Signed in 1990, the ADA seeks to provide equal opportunity for the millions of US residents living with some form of disability. The act has helped make public spaces more accessible for those with disabilities – elevators and paved ramps lining structures to handicapped parking spaces in front of establishments were all made possible thanks to the ADA.
Just like real world public spaces, the online world is now slowly moving into similar territory. Because of the increasing importance of the Internet to our daily lives, the need to create a better online experience for everyone has become more apparent.
Why is creating an ADA-compliant website important?
This year, the US Department of Justice released new amendments to the ADA, which are designed to improve web accessibility. The act now requires all businesses and non-profit service providers to integrate accessibility accommodations for websites and electronic media, so the disabled public gets to enjoy the same ease of access.
With these new amendments, the need to have an ADA-compliant website with improved accessibility is now more important than ever. Thankfully, making your website more accessible comes with added benefits as well – it promotes good design practices and can increase traffic and viewership.
If you want to find out how to make your website ADA-compliant, we’ve prepared a handy checklist for you to use as you make improvements to your site:
Level A Compliance
Level A Compliance items consist of basic guidelines that enhance website accessibility:
- Media players (such as Flash player) contain a link to the site where the software can be downloaded.
- “Skip navigation” functionality should allow users to access content with ease.
- The user should be notified of any invalid information they may have entered. For example, if a form requires an email address, the user must be alerted if he or she fails to type in an email address.
- Images should contain alternative text readable by screen reader software.
- Video content should have available text captions.
- Video content or audio content has an accompanying text transcript or description.
- Appearance of site does not rely solely on color.
- Page titles are not misleading and clearly describe the page content.
- Buttons and/or links are clearly named.
- Any audio that plays automatically can be stopped immediately.
- Use “strong” and “em” tags instead of “b” and “i” tags.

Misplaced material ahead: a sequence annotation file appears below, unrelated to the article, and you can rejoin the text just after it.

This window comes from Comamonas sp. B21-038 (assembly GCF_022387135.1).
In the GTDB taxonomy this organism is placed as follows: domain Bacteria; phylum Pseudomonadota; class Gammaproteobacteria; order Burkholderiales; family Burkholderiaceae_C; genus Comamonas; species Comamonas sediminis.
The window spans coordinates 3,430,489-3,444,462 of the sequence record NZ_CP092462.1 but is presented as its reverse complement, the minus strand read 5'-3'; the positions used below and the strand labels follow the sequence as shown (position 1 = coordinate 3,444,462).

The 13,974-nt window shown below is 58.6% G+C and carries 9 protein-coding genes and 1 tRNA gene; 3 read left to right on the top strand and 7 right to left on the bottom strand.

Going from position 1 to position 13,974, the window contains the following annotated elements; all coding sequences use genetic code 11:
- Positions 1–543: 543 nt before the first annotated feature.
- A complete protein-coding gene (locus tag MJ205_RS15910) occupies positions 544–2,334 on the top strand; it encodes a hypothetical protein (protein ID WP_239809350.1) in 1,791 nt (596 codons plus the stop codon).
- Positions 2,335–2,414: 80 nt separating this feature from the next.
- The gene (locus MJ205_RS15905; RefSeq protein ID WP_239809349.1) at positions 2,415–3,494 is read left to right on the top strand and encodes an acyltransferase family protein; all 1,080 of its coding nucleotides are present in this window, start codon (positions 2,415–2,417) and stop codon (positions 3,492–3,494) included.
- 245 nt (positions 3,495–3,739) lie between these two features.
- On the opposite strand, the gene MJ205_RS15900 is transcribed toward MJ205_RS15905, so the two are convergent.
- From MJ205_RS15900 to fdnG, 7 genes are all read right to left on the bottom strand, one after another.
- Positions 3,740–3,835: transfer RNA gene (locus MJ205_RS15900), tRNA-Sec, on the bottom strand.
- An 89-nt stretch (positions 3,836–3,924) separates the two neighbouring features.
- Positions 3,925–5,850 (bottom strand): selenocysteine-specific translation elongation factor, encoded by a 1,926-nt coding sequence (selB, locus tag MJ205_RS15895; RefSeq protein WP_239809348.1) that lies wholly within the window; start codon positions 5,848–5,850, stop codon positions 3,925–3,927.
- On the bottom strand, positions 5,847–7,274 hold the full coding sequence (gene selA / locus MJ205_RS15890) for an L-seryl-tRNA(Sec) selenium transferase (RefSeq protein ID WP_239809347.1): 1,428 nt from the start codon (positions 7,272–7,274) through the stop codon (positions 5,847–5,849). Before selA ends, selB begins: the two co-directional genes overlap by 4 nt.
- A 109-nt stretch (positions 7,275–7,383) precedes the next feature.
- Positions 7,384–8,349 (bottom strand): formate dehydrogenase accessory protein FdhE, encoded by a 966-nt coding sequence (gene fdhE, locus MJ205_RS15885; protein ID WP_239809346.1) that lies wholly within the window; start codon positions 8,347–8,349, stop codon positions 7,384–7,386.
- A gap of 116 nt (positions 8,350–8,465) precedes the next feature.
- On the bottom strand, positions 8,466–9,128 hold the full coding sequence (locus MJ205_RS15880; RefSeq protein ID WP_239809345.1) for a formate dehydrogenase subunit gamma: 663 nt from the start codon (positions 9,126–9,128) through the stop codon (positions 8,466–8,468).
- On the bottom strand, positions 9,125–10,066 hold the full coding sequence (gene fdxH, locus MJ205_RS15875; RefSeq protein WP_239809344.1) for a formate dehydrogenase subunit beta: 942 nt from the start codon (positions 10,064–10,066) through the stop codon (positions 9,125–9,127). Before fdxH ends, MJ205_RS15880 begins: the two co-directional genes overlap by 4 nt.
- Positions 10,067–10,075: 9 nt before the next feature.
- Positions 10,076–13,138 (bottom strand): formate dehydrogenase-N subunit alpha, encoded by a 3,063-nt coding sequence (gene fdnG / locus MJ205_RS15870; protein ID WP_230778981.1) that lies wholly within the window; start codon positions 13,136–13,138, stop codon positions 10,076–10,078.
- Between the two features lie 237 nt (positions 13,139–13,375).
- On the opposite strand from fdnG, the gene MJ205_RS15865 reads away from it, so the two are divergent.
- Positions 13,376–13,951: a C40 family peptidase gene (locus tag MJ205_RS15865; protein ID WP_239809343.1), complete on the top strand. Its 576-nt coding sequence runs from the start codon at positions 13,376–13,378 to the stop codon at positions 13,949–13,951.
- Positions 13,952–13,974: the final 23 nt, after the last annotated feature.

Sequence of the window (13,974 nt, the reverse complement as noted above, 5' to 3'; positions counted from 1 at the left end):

- The site is free of empty links or heading tags.
- All headings appear in a logical order.
- Users are notified of any time limits.
- Each page has language code in the header to identify which language the code is written and should be read in.
- Forms contain labels and legends that are readable by screen reader software.
- Automatically scrolling, flashing, or blinking content can be disabled.
- The site is free of strobe effects or rapidly flashing colors or animations.
- Interactive elements receiving focus should not significantly affect readability or layout of the page.
- The site can be navigated using the keyboard.
- Keyboard focus should not get locked on to any specific page element.
- The website passes W3C HTML validation without any major errors.
Level AA Compliance
Compared to Level A Compliance items, Level AA is more advanced, and is the second level required for full ADA compliance.
- Multiple ways can be used to access pages on the site.
- The contrast ratio between readable and background elements should be at least 4.5:1.
- Live video or audio streaming content is accompanied by captions.
- Images do not replace any function that can be achieved using text.
- When resized to 200%, text on the page should maintain form and not affect the page’s layout or usability.
- Keyboard focus should be clear and highly visible at all times.
- Menus and buttons should have consistent order and presentation throughout the site.
- The site is free of underlined text that does not contain a link.
- Usage of redundant links on the same page is either minimized or eliminated.
- Suggestions are provided whenever the user encounters input errors.
- Error prevention techniques should be in place when asking for sensitive data from the user.
- Sites using multiple languages should have the languages identified in code for each page.
If you need more information about the Americans with Disabilities Act, take a look at their official website here.
If you need technical assistance regarding ADA compliance for your real estate website, get in touch with us at Agent Image – we’re the leading experts in website design and development for the real estate industry for over 17 years. Send us a message by visiting this page.